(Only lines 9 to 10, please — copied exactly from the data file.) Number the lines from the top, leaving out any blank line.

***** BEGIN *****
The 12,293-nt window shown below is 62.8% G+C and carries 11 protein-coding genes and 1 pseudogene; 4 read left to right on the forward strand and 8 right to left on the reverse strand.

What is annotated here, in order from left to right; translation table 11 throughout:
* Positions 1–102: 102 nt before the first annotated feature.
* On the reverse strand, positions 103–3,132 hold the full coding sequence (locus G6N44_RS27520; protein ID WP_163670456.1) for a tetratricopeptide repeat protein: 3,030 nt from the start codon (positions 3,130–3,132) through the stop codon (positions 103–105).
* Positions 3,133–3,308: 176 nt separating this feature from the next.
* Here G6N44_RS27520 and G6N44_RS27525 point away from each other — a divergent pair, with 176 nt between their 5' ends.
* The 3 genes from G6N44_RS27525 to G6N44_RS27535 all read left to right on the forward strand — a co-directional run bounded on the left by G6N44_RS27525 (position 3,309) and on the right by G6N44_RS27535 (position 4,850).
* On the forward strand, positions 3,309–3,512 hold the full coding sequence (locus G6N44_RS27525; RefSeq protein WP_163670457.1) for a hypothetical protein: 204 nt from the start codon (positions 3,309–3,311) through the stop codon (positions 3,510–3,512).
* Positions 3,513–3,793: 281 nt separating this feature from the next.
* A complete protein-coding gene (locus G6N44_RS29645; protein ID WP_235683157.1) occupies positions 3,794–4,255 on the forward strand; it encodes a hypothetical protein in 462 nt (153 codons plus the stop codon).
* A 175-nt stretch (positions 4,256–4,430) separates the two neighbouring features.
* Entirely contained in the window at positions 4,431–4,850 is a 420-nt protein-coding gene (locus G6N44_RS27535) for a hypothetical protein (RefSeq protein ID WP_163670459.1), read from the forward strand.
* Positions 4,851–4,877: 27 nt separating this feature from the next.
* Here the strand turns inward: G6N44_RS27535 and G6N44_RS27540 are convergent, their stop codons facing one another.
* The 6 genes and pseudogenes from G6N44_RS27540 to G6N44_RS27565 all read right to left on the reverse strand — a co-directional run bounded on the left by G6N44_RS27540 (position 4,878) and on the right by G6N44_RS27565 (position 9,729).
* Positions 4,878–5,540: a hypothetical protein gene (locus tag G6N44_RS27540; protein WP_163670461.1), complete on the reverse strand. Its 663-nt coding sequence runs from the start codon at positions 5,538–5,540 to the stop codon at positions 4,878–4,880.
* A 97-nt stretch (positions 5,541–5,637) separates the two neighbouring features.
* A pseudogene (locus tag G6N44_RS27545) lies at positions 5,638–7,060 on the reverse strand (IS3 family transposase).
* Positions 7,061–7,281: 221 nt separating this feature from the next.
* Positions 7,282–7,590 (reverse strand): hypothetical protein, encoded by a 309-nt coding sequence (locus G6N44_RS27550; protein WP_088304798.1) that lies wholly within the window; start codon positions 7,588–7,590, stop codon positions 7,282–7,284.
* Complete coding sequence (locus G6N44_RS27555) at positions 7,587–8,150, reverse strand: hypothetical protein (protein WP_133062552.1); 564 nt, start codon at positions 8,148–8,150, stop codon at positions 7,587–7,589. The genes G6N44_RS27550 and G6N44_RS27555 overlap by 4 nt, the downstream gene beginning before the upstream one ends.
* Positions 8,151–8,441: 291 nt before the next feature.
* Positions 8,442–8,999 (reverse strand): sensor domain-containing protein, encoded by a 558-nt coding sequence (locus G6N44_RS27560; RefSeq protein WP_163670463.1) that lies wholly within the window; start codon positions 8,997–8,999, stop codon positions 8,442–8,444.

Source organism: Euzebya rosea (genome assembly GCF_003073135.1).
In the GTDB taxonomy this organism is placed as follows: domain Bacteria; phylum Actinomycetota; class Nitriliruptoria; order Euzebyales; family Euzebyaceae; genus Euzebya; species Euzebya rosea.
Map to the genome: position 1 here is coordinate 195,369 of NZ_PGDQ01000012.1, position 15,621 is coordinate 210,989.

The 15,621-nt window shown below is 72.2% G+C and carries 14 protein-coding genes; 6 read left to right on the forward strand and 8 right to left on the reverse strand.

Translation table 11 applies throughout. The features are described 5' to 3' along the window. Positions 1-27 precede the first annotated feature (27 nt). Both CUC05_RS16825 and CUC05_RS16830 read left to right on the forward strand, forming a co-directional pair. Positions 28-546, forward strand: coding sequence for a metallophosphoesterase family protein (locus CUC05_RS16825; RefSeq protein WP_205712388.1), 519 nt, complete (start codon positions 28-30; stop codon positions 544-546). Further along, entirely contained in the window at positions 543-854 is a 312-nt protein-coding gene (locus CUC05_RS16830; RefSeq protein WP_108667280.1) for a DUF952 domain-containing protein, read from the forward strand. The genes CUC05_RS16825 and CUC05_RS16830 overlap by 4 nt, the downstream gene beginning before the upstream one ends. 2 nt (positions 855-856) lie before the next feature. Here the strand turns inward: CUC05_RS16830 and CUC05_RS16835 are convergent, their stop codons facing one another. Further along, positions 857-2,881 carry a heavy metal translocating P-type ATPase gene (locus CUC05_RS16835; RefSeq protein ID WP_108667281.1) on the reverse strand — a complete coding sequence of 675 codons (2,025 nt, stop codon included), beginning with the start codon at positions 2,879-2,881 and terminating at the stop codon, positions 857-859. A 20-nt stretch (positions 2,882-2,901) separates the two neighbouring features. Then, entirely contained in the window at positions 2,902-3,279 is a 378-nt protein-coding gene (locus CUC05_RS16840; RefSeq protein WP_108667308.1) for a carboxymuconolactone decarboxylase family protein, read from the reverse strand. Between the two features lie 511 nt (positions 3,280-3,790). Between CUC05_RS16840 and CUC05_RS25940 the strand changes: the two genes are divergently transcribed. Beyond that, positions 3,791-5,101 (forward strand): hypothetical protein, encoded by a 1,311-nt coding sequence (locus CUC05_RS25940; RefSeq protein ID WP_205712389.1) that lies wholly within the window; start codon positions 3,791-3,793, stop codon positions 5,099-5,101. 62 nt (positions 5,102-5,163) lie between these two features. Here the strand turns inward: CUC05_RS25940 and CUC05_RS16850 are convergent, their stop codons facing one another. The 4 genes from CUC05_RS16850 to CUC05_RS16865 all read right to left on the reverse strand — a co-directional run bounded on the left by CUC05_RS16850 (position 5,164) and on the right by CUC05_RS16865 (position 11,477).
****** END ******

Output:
* Positions 3,513–3,793: 281 nt separating this feature from the next.
* A complete protein-coding gene (locus G6N44_RS29645; protein ID WP_235683157.1) occupies positions 3,794–4,255 on the forward strand; it encodes a hypothetical protein in 462 nt (153 codons plus the stop codon).